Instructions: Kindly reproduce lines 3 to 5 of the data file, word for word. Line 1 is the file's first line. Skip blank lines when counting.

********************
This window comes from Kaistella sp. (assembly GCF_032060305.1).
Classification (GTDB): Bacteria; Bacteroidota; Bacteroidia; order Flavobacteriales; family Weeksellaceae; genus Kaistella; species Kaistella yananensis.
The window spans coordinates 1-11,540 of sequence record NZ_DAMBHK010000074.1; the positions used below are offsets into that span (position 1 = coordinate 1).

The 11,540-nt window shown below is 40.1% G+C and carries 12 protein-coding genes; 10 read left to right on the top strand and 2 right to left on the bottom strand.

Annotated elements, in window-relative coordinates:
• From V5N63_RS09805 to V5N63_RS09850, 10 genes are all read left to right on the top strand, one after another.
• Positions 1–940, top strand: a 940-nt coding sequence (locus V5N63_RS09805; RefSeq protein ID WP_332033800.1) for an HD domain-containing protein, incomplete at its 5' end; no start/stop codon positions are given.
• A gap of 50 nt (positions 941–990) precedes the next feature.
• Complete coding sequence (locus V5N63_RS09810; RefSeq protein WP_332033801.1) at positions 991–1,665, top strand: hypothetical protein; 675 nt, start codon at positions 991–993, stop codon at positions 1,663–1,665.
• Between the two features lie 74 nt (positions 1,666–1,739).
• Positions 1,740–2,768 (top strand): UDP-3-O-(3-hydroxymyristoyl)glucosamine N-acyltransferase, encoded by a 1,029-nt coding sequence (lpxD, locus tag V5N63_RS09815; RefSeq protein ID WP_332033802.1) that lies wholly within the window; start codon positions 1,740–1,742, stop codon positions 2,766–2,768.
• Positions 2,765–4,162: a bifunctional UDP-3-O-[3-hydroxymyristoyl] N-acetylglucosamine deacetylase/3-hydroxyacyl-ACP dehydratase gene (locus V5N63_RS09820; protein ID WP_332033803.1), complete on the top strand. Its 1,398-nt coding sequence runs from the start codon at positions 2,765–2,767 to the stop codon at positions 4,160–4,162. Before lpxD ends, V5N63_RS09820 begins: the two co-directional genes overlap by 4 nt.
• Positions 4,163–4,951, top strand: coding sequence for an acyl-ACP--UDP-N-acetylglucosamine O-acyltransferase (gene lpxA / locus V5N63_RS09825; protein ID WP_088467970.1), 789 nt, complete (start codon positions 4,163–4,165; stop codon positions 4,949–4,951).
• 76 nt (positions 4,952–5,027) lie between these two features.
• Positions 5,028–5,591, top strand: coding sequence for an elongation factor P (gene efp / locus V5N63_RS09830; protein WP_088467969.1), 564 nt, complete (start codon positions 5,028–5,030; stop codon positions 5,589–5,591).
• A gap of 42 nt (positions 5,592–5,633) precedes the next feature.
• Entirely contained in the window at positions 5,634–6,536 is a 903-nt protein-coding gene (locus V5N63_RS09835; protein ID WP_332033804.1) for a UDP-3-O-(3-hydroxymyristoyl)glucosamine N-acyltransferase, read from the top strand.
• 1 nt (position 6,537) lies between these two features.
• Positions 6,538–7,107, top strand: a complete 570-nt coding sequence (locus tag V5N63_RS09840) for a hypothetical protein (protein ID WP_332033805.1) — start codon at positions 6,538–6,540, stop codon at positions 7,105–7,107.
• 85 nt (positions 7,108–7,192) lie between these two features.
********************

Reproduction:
The window spans coordinates 1-11,540 of sequence record NZ_DAMBHK010000074.1; the positions used below are offsets into that span (position 1 = coordinate 1).

The 11,540-nt window shown below is 40.1% G+C and carries 12 protein-coding genes; 10 read left to right on the top strand and 2 right to left on the bottom strand.

Annotated elements, in window-relative coordinates: